So many people are telling me to go for the T10 and take out ~$180k in debt because of the lifetime opportunities it will open, but the lifetime implications of that debt seem to be huge.

woeisme
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Re: Anybody at Michigan now regretting it?

Postby woeisme » Fri Mar 05, 2010 2:32 pm

beesknees wrote:Yeah, the fact that many people go to a T10 and don't get high paying jobs is unsettling when you're looking at the debt it takes to go there.

Am I the only one on here who doesn't want to repay on my student loans for 30 years? That's absolutely absurd to be considering it going into school (I can see how if you were screwed, its nice to know you can extend repayment). But thirty years is essentially a mortgage. And I want to own a home before I'm 55, it'd be tantamount to having 2 mortgages.

And in that 30 years, I hope to start a family and 30 years of student loan debt would make it so hard because a) children are black holes into which you throw money for 18+ years and b) I'd want to start saving for their education. Having to pay off my student debt until I'm in my fifties would make all of the above really difficult, not to mention other unforeseen life goals I may develop in the future.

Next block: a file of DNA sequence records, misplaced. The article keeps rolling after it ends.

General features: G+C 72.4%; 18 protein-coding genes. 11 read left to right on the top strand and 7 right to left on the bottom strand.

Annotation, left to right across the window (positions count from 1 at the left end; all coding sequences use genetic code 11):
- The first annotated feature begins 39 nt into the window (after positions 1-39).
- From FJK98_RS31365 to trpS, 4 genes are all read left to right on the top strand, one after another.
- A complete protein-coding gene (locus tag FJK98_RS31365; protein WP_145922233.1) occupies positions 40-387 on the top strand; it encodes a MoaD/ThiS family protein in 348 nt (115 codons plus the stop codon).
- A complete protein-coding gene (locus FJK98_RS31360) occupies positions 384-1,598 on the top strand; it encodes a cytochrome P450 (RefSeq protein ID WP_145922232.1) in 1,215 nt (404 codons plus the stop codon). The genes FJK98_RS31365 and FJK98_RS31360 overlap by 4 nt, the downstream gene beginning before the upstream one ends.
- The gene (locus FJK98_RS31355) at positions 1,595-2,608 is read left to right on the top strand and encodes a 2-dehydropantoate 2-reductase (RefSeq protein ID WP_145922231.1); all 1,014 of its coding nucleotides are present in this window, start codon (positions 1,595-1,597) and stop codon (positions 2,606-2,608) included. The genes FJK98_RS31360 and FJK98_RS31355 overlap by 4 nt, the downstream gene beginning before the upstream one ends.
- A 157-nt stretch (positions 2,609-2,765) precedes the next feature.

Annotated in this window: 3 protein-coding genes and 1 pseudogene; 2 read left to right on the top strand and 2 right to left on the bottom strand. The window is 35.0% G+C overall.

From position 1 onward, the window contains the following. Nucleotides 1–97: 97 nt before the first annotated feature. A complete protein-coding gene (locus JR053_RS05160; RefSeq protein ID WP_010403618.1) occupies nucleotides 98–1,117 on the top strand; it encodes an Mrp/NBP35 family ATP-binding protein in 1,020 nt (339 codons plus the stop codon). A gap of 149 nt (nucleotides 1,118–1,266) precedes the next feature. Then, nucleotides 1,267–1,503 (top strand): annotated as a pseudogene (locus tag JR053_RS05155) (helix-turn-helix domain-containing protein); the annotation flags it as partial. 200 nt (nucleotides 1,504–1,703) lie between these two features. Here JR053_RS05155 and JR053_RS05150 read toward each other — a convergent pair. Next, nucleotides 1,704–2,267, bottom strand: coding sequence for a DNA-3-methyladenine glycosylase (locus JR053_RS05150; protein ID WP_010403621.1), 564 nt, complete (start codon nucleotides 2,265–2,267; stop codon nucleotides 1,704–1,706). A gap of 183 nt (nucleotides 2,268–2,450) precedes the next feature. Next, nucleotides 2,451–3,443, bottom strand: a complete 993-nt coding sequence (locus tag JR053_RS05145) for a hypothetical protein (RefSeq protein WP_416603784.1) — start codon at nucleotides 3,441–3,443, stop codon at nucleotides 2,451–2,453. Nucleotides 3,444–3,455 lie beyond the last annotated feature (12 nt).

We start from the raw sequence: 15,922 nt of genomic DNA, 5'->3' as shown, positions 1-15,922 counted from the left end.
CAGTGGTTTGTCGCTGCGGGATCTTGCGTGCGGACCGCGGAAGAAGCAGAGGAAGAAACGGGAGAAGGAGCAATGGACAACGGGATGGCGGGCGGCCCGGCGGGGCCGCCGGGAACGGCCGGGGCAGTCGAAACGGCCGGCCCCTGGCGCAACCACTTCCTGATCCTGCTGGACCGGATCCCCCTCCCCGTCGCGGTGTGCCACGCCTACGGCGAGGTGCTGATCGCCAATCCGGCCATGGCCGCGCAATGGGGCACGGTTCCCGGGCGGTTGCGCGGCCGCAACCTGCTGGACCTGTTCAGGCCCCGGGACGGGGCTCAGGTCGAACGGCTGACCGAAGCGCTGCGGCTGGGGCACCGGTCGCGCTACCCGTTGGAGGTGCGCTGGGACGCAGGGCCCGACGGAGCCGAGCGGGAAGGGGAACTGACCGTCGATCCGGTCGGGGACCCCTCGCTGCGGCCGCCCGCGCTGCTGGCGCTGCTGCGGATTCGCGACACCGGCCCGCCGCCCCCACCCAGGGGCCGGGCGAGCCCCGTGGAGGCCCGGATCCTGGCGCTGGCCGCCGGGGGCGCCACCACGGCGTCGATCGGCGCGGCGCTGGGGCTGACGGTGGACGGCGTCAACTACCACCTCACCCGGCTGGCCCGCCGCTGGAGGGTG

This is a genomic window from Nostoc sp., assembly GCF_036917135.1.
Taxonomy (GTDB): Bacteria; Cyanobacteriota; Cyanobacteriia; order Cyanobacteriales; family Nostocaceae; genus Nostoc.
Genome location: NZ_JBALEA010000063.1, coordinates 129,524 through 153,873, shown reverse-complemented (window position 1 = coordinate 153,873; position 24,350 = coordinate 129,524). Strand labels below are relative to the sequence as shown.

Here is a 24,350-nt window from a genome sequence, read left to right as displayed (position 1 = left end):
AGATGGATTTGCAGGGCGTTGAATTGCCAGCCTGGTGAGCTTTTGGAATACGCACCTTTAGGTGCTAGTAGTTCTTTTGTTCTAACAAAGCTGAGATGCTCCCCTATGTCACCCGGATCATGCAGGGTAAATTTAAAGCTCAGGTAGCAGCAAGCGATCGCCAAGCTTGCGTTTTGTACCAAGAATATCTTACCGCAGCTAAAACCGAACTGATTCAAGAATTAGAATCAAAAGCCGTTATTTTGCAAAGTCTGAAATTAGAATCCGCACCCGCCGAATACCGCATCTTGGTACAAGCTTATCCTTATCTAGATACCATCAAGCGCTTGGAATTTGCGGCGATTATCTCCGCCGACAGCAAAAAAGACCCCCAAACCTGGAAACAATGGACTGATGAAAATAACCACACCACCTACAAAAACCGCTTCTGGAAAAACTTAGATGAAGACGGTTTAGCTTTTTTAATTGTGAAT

So many people are telling me to go for the T10 and take out ~$180k in debt because of the lifetime opportunities it will open, but the lifetime implications of that debt seem to be huge.


What schools are you talking about? What is the T10? Do you mean the T10 this year? This feels like an arbitrary cut-off. What are the options you're down to?

Apple Tree
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Re: Anybody at Michigan now regretting it?

Postby Apple Tree » Fri Mar 05, 2010 3:39 pm

beesknees wrote:
doinmybest wrote:
Doritos wrote:doinmybest: I know exactly how you feel. I will be attending UVa in the fall at most likely sticker or damn close. I put 30 years and 200k in that calculator and it said 1,300 per month. That's a lot but at the end of the day I can live with it. If the job offers in the private sector are too low (like 35k or 40k) then look into the LRAP and IBR. Biglaw of course can handle the loan payments and midlaw should too. If you make let's say 70k then after the 16k minimum loan payments for the year you have 54k. That's a grown up salary that plenty of people live on. Granted its not making it rain and you really want to pay the loan off before 30 years (or the interest will exceed the original loan!) but you at least won't be starving to death. Going to a top 10 school should set you up nicely to get a job that doesn't suck.


Thanks Doritos. You're probably right, I just wish even T10 schools weren't having trouble placing their grads in jobs. I think I'd feel a little better then.